Mondays are no longer Mundane!
So, here we are! After all our talks about Novelty in the last Eloquence session, I hope we all can appreciate novelty around us -
1) The PGP Office finding out a 'Novel' way of excruciating pain on us, the poor souls, by 2 back-to-back FRA quizes.
2) With the HR Questionnaire deadlines approaching, our answers for strengths and weaknesses are full of qualities that never existed before - truly 'Novel'.
3) The recent dorm naming in a few dorms gave us 'Novel' revelations on the most-sought-after tuchchas and tuchchis on campus. (Get going, fellas!)
4) 'Novel' propositions being put by the SAC and CR contenders... (Well, ya, we give it to you - All novelty doesn't translate into actions. Experience has taught us that.)
5) Suddenly, you can see tuchcha(i)s working on their projects and assignments in the library after a complete month and a half of complete idleness. Novelty, who doesn't say?
It's not only IIMA that gives us umpteen examples of Novelty. Lets have a quick sneak peek at what the rest of the world has been up to in its 'Novelty' endeavour.
Introducing The Ig Nobel Awards -
The Ig Nobel Prizes are an American parody of the Nobel Prizes and are given each year in early October for ten unusual or trivial achievements in scientific research. The stated aim of the prizes is to "honor achievements that first make people laugh, and then make them think." The awards are sometimes veiled criticism (or gentle satire). Organized by the scientific humor magazine Annals of Improbable Research (AIR), they are presented by a group that includes Nobel Laureates at a ceremony at Harvard University's Sanders Theater, and they are followed by a set of public lectures by the winners at MIT.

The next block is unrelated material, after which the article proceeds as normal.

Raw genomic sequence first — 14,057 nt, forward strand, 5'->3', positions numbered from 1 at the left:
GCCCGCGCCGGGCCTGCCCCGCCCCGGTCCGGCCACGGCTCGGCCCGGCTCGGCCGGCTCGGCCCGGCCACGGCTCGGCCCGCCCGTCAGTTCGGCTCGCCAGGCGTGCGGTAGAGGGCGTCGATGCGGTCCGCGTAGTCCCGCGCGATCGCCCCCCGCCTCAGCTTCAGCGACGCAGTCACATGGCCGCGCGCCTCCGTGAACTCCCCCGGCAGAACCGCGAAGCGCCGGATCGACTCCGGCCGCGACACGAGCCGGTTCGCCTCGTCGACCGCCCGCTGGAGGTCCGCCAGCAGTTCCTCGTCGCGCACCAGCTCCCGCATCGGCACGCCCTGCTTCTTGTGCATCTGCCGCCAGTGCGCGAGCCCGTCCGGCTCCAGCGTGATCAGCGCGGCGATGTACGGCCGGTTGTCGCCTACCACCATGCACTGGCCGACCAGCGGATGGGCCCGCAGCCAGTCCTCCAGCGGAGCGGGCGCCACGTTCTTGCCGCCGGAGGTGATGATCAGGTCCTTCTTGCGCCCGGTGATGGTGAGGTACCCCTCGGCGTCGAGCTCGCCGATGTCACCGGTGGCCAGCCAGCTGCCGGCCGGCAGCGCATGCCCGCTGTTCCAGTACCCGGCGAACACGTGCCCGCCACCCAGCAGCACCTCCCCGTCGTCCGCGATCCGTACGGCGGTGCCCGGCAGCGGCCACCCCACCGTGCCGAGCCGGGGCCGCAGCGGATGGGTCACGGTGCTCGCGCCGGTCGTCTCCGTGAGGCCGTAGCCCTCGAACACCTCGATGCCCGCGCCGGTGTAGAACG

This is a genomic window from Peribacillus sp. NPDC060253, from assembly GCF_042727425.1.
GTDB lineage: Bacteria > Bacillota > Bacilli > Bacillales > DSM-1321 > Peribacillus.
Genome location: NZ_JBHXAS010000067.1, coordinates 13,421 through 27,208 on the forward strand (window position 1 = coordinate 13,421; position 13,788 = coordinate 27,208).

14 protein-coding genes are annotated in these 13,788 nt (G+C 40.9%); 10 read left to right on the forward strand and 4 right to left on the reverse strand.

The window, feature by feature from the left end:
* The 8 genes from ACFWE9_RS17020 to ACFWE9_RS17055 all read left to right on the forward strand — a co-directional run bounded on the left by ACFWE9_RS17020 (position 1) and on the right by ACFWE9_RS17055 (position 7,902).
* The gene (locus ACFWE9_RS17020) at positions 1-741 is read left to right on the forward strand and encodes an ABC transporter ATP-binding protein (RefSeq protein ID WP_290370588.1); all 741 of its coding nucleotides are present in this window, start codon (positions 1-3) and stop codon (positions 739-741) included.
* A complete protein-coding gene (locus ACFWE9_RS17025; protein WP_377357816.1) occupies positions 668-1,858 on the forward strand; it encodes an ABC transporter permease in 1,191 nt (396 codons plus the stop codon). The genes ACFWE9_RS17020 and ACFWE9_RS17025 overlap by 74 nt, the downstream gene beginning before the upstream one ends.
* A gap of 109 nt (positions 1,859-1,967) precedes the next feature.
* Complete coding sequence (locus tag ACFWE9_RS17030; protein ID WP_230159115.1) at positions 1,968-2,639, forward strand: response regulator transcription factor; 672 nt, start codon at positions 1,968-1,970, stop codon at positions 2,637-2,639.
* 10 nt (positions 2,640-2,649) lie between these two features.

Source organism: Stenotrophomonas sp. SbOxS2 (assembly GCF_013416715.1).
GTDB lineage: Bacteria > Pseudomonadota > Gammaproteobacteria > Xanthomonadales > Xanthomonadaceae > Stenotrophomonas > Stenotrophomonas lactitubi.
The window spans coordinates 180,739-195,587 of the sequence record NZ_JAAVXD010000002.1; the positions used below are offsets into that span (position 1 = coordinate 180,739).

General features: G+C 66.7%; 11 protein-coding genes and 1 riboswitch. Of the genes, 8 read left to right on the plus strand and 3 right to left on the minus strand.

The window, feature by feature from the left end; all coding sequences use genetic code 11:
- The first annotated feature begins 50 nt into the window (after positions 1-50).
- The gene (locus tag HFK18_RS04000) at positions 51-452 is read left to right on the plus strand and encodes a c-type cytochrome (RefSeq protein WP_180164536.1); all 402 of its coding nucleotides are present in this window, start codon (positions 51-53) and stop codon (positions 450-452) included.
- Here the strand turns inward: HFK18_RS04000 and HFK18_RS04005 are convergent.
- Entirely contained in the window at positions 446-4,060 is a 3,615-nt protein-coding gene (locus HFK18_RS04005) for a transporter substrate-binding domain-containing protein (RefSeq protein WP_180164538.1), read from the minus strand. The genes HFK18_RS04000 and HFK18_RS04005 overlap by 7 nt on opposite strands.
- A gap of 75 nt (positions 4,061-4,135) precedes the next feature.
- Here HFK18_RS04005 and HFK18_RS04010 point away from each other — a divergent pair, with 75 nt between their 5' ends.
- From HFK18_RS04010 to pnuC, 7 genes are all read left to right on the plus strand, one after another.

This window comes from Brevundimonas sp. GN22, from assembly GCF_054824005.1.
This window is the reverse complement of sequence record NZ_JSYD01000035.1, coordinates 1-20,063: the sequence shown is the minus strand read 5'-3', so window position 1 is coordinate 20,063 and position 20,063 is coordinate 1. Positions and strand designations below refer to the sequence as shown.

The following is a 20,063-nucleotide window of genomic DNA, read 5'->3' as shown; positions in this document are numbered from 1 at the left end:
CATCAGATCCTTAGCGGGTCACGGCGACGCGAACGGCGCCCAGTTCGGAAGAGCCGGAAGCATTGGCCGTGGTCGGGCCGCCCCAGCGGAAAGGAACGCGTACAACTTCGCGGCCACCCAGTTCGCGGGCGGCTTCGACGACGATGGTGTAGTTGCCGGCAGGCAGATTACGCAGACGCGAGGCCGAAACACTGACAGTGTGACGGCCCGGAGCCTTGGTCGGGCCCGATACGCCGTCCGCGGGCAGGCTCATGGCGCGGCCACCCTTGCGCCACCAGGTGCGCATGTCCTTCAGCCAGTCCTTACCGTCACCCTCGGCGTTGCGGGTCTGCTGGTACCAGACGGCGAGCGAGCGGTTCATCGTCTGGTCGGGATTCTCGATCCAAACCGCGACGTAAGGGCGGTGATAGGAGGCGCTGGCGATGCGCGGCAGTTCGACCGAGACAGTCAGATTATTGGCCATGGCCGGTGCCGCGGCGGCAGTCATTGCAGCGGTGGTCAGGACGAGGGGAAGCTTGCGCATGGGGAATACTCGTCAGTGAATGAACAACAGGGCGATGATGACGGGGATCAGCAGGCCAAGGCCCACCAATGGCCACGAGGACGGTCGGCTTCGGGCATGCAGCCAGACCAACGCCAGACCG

And our awardees include the likes of -
- Biology – Robert Klark Graham, selector of seeds and prophet of propagation, for his pioneering development of the Repository for Germinal Choice, a sperm bank that accepts donations only from Nobellians and Olympians.
- Chemistry – Jacques Benveniste, prolific proselytizer and dedicated correspondent of Nature, for his persistent "discovery" that water, H2O, is an intelligent liquid, and for demonstrating to his satisfaction that water is able to remember events long after all traces of those events have vanished
- Economics – Michael Milken, titan of Wall Street and father of the junk bond, to whom the world is indebted.
- Education – J. Danforth Quayle, consumer of time and occupier of space (as well as the U.S. Vice President from 1989–93), for demonstrating, better than anyone else, the need for science education.
- Literature – Erich von Däniken, visionary raconteur and author of Chariots of the Gods?, for explaining how human civilization was influenced by ancient astronauts from outer space.
- Medicine – Alan Kligerman, deviser of digestive deliverance, vanquisher of vapor, and inventor of Beano, for his pioneering work with anti-gas liquids that prevent bloat, gassiness, discomfort and embarrassment.
- Peace – Edward Teller, father of the hydrogen bomb and first champion of the Star Wars weapons system, for his lifelong efforts to change the meaning of peace as we know it.
Check out the best 10 entries at - Top 10 Ig Nobel Prize Winners
And then the Na-real Awards, being presented by none other than our very own SRK and SAK in Filmfare 2008:
OK folks, serious stuff....Those inventions might not have got patents for them. Probably they didn't deserve them. Lets have a look at the inventions that did deserve patents - The 10 most ridiculous inventions ever patented
And now, time to test how much you have learnt - Please reply on this thread, explaining what the figure below depicts briefly. And you stand to be felicitated by our Eloquence Co-ord in a 'Novel' Manner.
Keep watching out for 'Novelty' in this world. There ain't no dearth of it.
That's all folks!